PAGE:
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January 20, 2004


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Glen Engel-Cox

In the past, I've called novels such as these "science fiction," if that definition encompasses fiction about science (or what passed as science in our history) as much as a novel where the science is fictional, but I think you may be on to something by creating a new term for these, because they are as removed from spaceships and aliens as they can be. (Do not take me wrong--I like a good space opera as much as the next guy, but these books are not that.)

Authors and novels that come to mind that fit this term include, of course, the new novel by William Gibson, as well as the last couple of novels by Neal Stephenson. My personal favorite author in this type of writing is Richard Powers (e.g., The Gold Bug Variations, Galatea 2.0).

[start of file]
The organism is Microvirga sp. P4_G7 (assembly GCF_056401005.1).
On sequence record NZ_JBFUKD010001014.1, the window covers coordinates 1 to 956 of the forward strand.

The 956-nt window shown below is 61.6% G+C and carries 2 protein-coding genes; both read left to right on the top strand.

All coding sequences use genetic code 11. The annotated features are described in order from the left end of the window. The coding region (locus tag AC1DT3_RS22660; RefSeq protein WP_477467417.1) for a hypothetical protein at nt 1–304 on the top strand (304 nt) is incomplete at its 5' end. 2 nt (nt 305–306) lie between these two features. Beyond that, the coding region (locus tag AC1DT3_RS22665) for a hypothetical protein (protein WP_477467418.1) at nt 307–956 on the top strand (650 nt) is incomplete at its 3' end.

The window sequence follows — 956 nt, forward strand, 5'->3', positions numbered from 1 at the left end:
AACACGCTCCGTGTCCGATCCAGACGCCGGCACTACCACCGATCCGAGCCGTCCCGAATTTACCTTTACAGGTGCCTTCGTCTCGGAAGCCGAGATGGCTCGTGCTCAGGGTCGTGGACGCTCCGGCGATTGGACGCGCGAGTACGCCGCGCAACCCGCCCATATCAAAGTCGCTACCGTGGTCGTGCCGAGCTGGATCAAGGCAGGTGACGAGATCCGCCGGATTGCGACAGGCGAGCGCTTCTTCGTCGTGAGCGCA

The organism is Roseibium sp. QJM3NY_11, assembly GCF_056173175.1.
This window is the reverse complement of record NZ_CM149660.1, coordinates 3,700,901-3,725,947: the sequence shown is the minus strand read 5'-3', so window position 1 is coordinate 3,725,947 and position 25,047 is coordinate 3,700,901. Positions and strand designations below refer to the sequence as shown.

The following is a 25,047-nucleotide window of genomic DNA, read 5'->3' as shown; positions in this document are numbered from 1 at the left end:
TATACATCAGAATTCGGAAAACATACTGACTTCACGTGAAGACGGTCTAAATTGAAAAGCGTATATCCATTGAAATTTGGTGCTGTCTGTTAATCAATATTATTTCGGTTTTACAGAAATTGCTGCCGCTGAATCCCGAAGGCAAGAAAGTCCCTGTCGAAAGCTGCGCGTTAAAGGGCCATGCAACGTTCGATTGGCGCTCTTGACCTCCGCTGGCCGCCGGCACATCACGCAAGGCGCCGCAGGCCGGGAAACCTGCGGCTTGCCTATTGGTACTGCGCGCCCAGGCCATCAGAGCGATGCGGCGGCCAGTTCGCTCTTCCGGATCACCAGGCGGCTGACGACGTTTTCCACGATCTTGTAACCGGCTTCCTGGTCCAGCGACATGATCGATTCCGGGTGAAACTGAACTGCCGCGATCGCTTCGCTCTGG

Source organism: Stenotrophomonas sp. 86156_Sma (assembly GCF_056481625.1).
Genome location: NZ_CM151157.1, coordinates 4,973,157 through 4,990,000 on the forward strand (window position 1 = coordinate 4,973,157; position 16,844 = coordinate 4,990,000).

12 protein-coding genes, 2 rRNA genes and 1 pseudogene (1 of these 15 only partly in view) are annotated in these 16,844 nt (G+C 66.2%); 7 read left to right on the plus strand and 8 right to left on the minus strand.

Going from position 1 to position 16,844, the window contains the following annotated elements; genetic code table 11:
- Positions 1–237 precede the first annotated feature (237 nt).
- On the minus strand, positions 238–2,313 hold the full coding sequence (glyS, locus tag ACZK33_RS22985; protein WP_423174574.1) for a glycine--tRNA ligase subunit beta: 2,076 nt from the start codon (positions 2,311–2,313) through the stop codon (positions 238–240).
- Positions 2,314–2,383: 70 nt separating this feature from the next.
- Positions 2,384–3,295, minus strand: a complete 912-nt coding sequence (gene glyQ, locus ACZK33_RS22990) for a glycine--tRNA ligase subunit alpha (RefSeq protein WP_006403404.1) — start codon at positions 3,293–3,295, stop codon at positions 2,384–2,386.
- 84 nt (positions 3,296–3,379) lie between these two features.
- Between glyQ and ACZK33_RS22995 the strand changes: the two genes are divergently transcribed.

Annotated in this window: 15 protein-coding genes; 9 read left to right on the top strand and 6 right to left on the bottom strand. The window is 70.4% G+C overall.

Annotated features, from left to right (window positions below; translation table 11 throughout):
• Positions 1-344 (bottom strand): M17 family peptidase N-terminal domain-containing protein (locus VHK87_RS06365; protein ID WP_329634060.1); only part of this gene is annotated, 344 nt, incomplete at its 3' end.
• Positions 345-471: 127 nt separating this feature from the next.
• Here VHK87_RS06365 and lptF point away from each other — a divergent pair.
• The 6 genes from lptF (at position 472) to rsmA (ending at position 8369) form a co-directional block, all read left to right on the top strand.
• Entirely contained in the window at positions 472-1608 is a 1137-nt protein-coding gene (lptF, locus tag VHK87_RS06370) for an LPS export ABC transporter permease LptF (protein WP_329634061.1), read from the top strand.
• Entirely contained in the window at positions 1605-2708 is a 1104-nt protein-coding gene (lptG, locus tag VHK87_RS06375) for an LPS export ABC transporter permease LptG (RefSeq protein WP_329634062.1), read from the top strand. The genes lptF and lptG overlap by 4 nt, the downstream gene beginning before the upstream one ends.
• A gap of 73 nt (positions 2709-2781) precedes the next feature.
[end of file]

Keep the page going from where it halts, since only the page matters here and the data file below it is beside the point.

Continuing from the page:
I'd add to Glen's suggestions Umberto Eco (The Name of the Rose), Italo Calvino (Invisible Cities . . . not so much about information as manifesting an information structure)and Alan Lightman's Einstein's Dreams. Okay, these last two probably don't fit within the genre you're talking about, Bryan, but I've long wanted a genre for literature that thematizes, either structurally or in terms of content, a certain granularity and emergence. It's not the same as hypertext, which isn't rigorous enough. Something like 21 Grams would be the cinematic equivalent. Does this make any sense?


Have you read Romances of the Archive in Contemporary British Fiction by Suzanne Keen? Crowley's work often falls into the trend she talks about (though its British).


I haven't, Jeremiah, but I am proceeding to Amazon right now. Many thanks.

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